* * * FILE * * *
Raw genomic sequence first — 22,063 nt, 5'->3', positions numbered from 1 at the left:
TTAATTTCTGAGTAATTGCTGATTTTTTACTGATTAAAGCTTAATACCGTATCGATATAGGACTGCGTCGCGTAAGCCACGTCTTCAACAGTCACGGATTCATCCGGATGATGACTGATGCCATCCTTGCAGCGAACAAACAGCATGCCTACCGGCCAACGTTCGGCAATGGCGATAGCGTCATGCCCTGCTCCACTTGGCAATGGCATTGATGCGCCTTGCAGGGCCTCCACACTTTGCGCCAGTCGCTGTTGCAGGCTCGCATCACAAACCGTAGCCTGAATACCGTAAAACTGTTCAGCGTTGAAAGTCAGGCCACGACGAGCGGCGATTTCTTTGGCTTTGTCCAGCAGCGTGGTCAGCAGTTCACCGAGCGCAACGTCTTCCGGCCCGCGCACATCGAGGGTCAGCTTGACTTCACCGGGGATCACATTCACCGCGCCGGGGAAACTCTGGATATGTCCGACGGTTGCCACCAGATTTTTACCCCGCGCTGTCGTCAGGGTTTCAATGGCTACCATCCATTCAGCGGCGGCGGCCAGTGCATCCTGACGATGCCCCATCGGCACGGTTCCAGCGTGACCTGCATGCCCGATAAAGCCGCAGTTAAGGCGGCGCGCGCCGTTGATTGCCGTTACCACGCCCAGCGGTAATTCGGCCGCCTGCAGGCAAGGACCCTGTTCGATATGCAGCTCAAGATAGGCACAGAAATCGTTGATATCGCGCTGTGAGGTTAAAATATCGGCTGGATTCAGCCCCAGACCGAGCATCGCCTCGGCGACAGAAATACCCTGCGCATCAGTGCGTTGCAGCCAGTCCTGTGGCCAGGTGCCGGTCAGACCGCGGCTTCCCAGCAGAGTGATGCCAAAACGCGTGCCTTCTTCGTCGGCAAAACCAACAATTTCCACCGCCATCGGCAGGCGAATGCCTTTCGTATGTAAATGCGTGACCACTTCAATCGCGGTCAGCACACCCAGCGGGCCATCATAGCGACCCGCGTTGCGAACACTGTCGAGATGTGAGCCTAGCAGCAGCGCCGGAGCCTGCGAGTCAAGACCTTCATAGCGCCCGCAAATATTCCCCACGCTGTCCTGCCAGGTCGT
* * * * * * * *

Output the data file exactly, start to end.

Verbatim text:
Raw genomic sequence first — 22,063 nt, 5'->3', positions numbered from 1 at the left:
TTAATTTCTGAGTAATTGCTGATTTTTTACTGATTAAAGCTTAATACCGTATCGATATAGGACTGCGTCGCGTAAGCCACGTCTTCAACAGTCACGGATTCATCCGGATGATGACTGATGCCATCCTTGCAGCGAACAAACAGCATGCCTACCGGCCAACGTTCGGCAATGGCGATAGCGTCATGCCCTGCTCCACTTGGCAATGGCATTGATGCGCCTTGCAGGGCCTCCACACTTTGCGCCAGTCGCTGTTGCAGGCTCGCATCACAAACCGTAGCCTGAATACCGTAAAACTGTTCAGCGTTGAAAGTCAGGCCACGACGAGCGGCGATTTCTTTGGCTTTGTCCAGCAGCGTGGTCAGCAGTTCACCGAGCGCAACGTCTTCCGGCCCGCGCACATCGAGGGTCAGCTTGACTTCACCGGGGATCACATTCACCGCGCCGGGGAAACTCTGGATATGTCCGACGGTTGCCACCAGATTTTTACCCCGCGCTGTCGTCAGGGTTTCAATGGCTACCATCCATTCAGCGGCGGCGGCCAGTGCATCCTGACGATGCCCCATCGGCACGGTTCCAGCGTGACCTGCATGCCCGATAAAGCCGCAGTTAAGGCGGCGCGCGCCGTTGATTGCCGTTACCACGCCCAGCGGTAATTCGGCCGCCTGCAGGCAAGGACCCTGTTCGATATGCAGCTCAAGATAGGCACAGAAATCGTTGATATCGCGCTGTGAGGTTAAAATATCGGCTGGATTCAGCCCCAGACCGAGCATCGCCTCGGCGACAGAAATACCCTGCGCATCAGTGCGTTGCAGCCAGTCCTGTGGCCAGGTGCCGGTCAGACCGCGGCTTCCCAGCAGAGTGATGCCAAAACGCGTGCCTTCTTCGTCGGCAAAACCAACAATTTCCACCGCCATCGGCAGGCGAATGCCTTTCGTATGTAAATGCGTGACCACTTCAATCGCGGTCAGCACACCCAGCGGGCCATCATAGCGACCCGCGTTGCGAACACTGTCGAGATGTGAGCCTAGCAGCAGCGCCGGAGCCTGCGAGTCAAGACCTTCATAGCGCCCGCAAATATTCCCCACGCTGTCCTGCCAGGTCGT